The Chinese Eiffel Tower
China is copying more than Western consumer electronics and media, according to a new book by Bianca Bosker, Original Copies: Architectural Mimicry in Contemporary China. In an excerpt run by the Wall Street Journal, Bosker explains:
To show they are making it big, the Chinese have turned to faking it big.
In recent years, some of the nation's real-estate developers and even government officials have been churning out detailed counterfeits of the West's greatest architectural hits, from Unesco World Heritage sites to Le Corbusier gems to Manhattan skyscrapers.
Paris, Orange County, Interlaken, Amsterdam—all have their doubles in China. In Hangzhou, gondolas glide through the man-made canals of Venice Water Town, which boasts its own Piazza San Marco and Doge's Palace.
Last year, developers in Huizhou unveiled a brick-for-brick replica of the Austrian village of Hallstatt, complete with its cobblestone streets, historic church and even sidewalk cafes.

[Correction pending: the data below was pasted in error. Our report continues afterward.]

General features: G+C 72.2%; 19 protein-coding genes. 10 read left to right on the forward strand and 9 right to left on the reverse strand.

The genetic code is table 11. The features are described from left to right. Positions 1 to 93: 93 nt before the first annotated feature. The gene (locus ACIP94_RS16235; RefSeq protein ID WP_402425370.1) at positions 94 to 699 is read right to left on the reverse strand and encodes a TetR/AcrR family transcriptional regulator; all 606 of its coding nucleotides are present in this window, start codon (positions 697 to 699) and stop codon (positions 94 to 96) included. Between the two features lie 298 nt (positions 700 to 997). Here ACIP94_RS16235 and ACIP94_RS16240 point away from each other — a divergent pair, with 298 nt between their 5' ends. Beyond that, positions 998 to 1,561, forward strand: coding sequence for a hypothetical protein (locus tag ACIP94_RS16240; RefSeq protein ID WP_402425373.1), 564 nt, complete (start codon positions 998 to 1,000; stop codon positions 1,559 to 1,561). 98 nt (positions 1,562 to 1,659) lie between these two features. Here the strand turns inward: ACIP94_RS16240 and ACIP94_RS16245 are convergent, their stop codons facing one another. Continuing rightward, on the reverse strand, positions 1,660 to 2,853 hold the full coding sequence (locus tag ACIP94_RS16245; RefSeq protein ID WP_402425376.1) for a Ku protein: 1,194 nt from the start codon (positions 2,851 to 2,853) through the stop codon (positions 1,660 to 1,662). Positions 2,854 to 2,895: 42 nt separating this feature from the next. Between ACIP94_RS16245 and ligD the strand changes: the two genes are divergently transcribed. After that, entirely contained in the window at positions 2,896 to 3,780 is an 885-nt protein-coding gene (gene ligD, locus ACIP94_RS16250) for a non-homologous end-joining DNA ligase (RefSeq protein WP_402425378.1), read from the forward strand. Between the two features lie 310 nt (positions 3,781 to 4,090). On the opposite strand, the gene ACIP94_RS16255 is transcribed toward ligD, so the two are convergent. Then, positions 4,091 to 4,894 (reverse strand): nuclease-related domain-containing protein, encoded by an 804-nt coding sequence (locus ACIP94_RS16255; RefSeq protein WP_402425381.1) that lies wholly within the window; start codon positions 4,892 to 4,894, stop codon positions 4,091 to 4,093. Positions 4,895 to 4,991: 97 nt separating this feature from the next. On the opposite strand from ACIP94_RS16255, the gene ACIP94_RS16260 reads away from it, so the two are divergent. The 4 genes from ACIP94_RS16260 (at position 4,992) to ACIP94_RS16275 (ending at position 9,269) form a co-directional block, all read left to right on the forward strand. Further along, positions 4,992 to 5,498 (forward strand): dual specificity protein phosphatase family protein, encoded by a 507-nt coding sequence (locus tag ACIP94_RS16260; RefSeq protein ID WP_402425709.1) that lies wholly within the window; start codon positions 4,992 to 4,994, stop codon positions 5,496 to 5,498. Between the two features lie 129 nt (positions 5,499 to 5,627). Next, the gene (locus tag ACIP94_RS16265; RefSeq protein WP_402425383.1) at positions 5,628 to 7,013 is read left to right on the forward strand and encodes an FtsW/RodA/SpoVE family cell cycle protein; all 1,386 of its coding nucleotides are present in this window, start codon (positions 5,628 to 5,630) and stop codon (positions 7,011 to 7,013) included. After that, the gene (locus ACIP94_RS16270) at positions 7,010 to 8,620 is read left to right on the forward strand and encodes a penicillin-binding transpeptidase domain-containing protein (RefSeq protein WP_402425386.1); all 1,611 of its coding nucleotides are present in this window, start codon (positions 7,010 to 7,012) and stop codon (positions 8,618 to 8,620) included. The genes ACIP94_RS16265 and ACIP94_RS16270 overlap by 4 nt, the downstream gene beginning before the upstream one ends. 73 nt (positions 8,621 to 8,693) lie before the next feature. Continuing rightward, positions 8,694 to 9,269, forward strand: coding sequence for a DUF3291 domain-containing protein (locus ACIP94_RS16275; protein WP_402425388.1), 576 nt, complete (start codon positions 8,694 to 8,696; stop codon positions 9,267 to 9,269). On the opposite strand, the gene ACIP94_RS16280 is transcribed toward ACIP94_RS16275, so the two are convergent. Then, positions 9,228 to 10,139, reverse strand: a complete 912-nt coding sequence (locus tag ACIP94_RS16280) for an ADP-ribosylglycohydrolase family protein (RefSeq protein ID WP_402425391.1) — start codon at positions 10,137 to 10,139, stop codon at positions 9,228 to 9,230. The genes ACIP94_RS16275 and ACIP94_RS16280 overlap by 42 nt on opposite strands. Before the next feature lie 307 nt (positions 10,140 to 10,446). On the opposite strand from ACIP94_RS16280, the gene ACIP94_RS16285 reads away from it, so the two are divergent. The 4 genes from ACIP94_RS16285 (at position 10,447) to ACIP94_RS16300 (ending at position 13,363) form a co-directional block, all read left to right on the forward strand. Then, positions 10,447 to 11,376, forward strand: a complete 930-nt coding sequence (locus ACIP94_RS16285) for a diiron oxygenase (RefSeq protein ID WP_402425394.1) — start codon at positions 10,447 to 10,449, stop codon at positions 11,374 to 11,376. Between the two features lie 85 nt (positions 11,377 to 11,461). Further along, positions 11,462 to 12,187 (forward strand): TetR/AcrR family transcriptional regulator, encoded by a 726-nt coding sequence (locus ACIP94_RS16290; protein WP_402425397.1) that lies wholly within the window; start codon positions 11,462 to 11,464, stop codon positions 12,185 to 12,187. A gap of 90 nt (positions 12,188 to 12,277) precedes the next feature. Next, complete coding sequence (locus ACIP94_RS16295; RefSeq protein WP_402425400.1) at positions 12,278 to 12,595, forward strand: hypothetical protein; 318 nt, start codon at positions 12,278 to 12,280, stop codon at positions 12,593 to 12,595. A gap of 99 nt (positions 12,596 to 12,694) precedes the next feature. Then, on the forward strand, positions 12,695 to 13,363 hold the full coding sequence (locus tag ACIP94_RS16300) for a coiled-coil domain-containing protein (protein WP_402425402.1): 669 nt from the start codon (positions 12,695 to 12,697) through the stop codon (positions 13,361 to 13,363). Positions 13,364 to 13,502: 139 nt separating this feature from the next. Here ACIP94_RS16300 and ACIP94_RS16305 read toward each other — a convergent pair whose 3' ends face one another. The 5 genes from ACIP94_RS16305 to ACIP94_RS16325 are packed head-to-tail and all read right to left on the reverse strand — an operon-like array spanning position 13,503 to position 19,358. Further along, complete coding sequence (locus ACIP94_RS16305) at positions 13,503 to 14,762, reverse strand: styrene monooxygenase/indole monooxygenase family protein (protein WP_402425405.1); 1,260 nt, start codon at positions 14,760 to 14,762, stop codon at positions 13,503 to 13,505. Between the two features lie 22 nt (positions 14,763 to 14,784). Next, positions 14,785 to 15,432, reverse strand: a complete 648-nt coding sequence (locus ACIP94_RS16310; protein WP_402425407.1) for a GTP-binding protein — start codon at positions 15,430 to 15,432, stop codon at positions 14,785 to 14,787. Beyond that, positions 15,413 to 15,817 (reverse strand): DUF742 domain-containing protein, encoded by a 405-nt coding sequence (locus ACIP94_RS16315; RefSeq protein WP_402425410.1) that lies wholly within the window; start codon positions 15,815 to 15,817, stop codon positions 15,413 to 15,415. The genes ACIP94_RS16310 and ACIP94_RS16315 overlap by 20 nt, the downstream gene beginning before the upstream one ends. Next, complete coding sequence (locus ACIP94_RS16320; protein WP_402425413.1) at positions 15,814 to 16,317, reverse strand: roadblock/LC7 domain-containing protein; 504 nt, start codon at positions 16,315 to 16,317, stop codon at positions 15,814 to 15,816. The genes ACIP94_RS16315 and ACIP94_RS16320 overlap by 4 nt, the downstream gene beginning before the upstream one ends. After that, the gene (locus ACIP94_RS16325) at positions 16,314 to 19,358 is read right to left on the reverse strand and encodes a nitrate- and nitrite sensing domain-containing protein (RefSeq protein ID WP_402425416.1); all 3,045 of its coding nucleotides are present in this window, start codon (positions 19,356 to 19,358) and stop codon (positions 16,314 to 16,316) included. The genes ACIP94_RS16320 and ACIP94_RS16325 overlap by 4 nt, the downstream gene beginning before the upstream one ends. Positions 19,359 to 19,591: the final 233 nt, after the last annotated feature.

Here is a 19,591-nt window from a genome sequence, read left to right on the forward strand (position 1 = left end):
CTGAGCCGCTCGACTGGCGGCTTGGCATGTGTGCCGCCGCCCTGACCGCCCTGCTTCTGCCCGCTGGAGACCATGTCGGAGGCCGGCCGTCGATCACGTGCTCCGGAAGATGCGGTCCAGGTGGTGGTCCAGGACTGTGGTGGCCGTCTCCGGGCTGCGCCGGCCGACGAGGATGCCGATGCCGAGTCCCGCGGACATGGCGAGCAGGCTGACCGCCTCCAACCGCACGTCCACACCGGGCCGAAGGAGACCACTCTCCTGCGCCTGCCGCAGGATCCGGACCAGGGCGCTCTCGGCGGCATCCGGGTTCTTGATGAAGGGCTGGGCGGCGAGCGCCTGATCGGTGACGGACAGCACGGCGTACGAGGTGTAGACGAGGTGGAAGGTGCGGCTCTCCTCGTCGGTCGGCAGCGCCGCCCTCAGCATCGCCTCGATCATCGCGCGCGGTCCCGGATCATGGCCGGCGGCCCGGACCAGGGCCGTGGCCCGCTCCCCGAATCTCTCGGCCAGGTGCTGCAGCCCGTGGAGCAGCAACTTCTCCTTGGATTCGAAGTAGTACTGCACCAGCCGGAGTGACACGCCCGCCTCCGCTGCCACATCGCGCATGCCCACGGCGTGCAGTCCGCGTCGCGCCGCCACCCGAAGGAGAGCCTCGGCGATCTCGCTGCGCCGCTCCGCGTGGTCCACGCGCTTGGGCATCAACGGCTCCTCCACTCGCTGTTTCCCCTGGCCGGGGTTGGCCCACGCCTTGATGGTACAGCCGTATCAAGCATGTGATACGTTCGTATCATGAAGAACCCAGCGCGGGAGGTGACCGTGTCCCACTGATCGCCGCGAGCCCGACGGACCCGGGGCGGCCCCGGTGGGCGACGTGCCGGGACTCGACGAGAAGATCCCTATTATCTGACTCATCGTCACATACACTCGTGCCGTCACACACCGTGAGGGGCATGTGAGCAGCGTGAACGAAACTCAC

Don't assume that China's reproduction of Western architecture is proof of the West's superiority—at least that's not how the Chinese see it, says Bosker. Instead, the act of recreating the icons of other cultures on their own soil is a deep seated part of Chinese nationalism:
China's emperors also used copycat buildings to convey their mastery—actual or anticipated—over their adversaries. In the third century B.C., the First Emperor, Qin Shi Huangdi, commemorated his conquest of six rival kingdoms by ordering that exact replicas of their palaces be built in his capital. Today, the ersatz Eiffel Towers and Chrysler Buildings symbolize China's power to control the world by transplanting Europe and the U.S. into its domain.
Traditional Chinese attitudes toward replication also help to explain the trend. While Americans view imitation with disdain, the Chinese have traditionally taken a more permissive and nuanced view of it. Copying can be valued as a mark of skill and superiority. The director of China's National Copyright Administration has even praised copies as a sign of "cultural creativity."
Many of the most vibrant civilizations have long incorporated other traditions for cultural inspiration. But only history will tell who is getting the most benefit from the exchange.